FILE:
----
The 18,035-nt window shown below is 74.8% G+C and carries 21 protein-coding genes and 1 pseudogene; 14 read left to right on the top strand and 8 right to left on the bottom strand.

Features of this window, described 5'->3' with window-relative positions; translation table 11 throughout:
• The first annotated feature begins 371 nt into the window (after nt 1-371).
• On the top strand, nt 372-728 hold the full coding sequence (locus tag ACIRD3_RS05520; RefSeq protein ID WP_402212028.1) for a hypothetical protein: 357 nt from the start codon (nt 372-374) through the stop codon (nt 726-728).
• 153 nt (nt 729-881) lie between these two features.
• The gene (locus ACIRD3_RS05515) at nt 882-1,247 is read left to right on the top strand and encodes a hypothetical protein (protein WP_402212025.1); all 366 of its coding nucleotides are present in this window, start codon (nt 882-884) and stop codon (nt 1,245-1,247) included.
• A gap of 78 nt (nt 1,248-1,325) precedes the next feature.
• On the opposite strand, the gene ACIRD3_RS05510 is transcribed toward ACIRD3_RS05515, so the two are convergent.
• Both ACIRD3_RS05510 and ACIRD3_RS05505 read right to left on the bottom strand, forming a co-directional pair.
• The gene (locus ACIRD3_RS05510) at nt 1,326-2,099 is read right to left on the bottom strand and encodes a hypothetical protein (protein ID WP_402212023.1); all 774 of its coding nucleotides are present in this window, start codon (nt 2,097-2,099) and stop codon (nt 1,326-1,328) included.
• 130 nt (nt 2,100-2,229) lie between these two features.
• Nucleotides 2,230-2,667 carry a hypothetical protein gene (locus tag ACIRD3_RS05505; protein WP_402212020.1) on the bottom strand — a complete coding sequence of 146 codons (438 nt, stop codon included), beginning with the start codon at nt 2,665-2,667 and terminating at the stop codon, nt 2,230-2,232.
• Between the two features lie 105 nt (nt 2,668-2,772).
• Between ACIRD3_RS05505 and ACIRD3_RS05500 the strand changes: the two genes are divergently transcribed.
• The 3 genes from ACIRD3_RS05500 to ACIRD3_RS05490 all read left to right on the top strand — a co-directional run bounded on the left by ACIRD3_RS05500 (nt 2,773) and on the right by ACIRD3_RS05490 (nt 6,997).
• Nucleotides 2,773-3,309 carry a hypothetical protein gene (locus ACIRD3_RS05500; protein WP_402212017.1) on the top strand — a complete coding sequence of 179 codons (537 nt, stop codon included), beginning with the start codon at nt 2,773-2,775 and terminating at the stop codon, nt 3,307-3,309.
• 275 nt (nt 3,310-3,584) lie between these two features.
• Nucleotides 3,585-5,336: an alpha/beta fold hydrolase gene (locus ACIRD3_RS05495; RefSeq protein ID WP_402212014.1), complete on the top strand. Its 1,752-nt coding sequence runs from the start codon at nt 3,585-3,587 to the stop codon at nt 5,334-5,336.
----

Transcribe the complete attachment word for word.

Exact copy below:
The 18,035-nt window shown below is 74.8% G+C and carries 21 protein-coding genes and 1 pseudogene; 14 read left to right on the top strand and 8 right to left on the bottom strand.

Features of this window, described 5'->3' with window-relative positions; translation table 11 throughout:
• The first annotated feature begins 371 nt into the window (after nt 1-371).
• On the top strand, nt 372-728 hold the full coding sequence (locus tag ACIRD3_RS05520; RefSeq protein ID WP_402212028.1) for a hypothetical protein: 357 nt from the start codon (nt 372-374) through the stop codon (nt 726-728).
• 153 nt (nt 729-881) lie between these two features.
• The gene (locus ACIRD3_RS05515) at nt 882-1,247 is read left to right on the top strand and encodes a hypothetical protein (protein WP_402212025.1); all 366 of its coding nucleotides are present in this window, start codon (nt 882-884) and stop codon (nt 1,245-1,247) included.
• A gap of 78 nt (nt 1,248-1,325) precedes the next feature.
• On the opposite strand, the gene ACIRD3_RS05510 is transcribed toward ACIRD3_RS05515, so the two are convergent.
• Both ACIRD3_RS05510 and ACIRD3_RS05505 read right to left on the bottom strand, forming a co-directional pair.
• The gene (locus ACIRD3_RS05510) at nt 1,326-2,099 is read right to left on the bottom strand and encodes a hypothetical protein (protein ID WP_402212023.1); all 774 of its coding nucleotides are present in this window, start codon (nt 2,097-2,099) and stop codon (nt 1,326-1,328) included.
• 130 nt (nt 2,100-2,229) lie between these two features.
• Nucleotides 2,230-2,667 carry a hypothetical protein gene (locus tag ACIRD3_RS05505; protein WP_402212020.1) on the bottom strand — a complete coding sequence of 146 codons (438 nt, stop codon included), beginning with the start codon at nt 2,665-2,667 and terminating at the stop codon, nt 2,230-2,232.
• Between the two features lie 105 nt (nt 2,668-2,772).
• Between ACIRD3_RS05505 and ACIRD3_RS05500 the strand changes: the two genes are divergently transcribed.
• The 3 genes from ACIRD3_RS05500 to ACIRD3_RS05490 all read left to right on the top strand — a co-directional run bounded on the left by ACIRD3_RS05500 (nt 2,773) and on the right by ACIRD3_RS05490 (nt 6,997).
• Nucleotides 2,773-3,309 carry a hypothetical protein gene (locus ACIRD3_RS05500; protein WP_402212017.1) on the top strand — a complete coding sequence of 179 codons (537 nt, stop codon included), beginning with the start codon at nt 2,773-2,775 and terminating at the stop codon, nt 3,307-3,309.
• 275 nt (nt 3,310-3,584) lie between these two features.
• Nucleotides 3,585-5,336: an alpha/beta fold hydrolase gene (locus ACIRD3_RS05495; RefSeq protein ID WP_402212014.1), complete on the top strand. Its 1,752-nt coding sequence runs from the start codon at nt 3,585-3,587 to the stop codon at nt 5,334-5,336.